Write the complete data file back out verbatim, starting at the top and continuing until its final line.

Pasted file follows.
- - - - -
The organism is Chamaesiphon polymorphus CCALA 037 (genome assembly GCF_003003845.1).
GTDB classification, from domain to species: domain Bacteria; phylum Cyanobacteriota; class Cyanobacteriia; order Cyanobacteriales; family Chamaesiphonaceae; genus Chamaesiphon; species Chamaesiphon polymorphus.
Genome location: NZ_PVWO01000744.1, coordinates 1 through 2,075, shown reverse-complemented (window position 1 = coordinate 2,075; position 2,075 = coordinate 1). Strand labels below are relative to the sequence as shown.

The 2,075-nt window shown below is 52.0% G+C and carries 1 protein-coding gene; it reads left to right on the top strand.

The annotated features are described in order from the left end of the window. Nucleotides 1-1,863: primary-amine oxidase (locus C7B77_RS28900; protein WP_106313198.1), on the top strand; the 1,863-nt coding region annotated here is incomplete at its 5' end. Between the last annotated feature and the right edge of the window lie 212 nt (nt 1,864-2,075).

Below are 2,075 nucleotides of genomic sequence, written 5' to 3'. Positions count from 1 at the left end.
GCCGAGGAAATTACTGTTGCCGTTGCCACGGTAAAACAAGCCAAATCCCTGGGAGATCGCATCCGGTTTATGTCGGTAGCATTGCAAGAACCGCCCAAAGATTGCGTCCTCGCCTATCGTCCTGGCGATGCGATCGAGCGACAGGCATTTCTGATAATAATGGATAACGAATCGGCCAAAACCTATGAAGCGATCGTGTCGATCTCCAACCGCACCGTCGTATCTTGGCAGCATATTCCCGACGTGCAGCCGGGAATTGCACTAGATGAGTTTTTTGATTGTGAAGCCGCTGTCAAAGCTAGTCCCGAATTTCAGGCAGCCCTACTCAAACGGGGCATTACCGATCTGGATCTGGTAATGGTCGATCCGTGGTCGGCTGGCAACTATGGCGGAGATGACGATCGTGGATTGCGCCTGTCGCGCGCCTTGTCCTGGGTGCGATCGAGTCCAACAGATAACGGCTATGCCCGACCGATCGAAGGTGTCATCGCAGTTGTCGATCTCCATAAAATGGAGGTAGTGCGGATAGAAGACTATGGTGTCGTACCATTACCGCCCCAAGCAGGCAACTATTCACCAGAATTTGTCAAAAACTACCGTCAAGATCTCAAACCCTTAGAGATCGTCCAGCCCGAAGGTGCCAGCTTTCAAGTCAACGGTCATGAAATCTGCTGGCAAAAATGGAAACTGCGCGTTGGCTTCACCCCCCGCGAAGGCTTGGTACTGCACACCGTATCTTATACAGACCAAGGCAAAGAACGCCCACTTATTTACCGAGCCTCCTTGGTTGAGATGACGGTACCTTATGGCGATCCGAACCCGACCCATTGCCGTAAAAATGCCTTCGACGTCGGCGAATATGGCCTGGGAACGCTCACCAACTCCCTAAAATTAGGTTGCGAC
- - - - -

The organism is Chamaesiphon polymorphus CCALA 037 (genome assembly GCF_003003845.1).
GTDB classification, from domain to species: domain Bacteria; phylum Cyanobacteriota; class Cyanobacteriia; order Cyanobacteriales; family Chamaesiphonaceae; genus Chamaesiphon; species Chamaesiphon polymorphus.
Genome location: NZ_PVWO01000744.1, coordinates 1 through 2,075, shown reverse-complemented (window position 1 = coordinate 2,075; position 2,075 = coordinate 1). Strand labels below are relative to the sequence as shown.

The 2,075-nt window shown below is 52.0% G+C and carries 1 protein-coding gene; it reads left to right on the top strand.

The annotated features are described in order from the left end of the window. Nucleotides 1-1,863: primary-amine oxidase (locus C7B77_RS28900; protein WP_106313198.1), on the top strand; the 1,863-nt coding region annotated here is incomplete at its 5' end. Between the last annotated feature and the right edge of the window lie 212 nt (nt 1,864-2,075).

Below are 2,075 nucleotides of genomic sequence, written 5' to 3'. Positions count from 1 at the left end.
GCCGAGGAAATTACTGTTGCCGTTGCCACGGTAAAACAAGCCAAATCCCTGGGAGATCGCATCCGGTTTATGTCGGTAGCATTGCAAGAACCGCCCAAAGATTGCGTCCTCGCCTATCGTCCTGGCGATGCGATCGAGCGACAGGCATTTCTGATAATAATGGATAACGAATCGGCCAAAACCTATGAAGCGATCGTGTCGATCTCCAACCGCACCGTCGTATCTTGGCAGCATATTCCCGACGTGCAGCCGGGAATTGCACTAGATGAGTTTTTTGATTGTGAAGCCGCTGTCAAAGCTAGTCCCGAATTTCAGGCAGCCCTACTCAAACGGGGCATTACCGATCTGGATCTGGTAATGGTCGATCCGTGGTCGGCTGGCAACTATGGCGGAGATGACGATCGTGGATTGCGCCTGTCGCGCGCCTTGTCCTGGGTGCGATCGAGTCCAACAGATAACGGCTATGCCCGACCGATCGAAGGTGTCATCGCAGTTGTCGATCTCCATAAAATGGAGGTAGTGCGGATAGAAGACTATGGTGTCGTACCATTACCGCCCCAAGCAGGCAACTATTCACCAGAATTTGTCAAAAACTACCGTCAAGATCTCAAACCCTTAGAGATCGTCCAGCCCGAAGGTGCCAGCTTTCAAGTCAACGGTCATGAAATCTGCTGGCAAAAATGGAAACTGCGCGTTGGCTTCACCCCCCGCGAAGGCTTGGTACTGCACACCGTATCTTATACAGACCAAGGCAAAGAACGCCCACTTATTTACCGAGCCTCCTTGGTTGAGATGACGGTACCTTATGGCGATCCGAACCCGACCCATTGCCGTAAAAATGCCTTCGACGTCGGCGAATATGGCCTGGGAACGCTCACCAACTCCCTAAAATTAGGTTGCGAC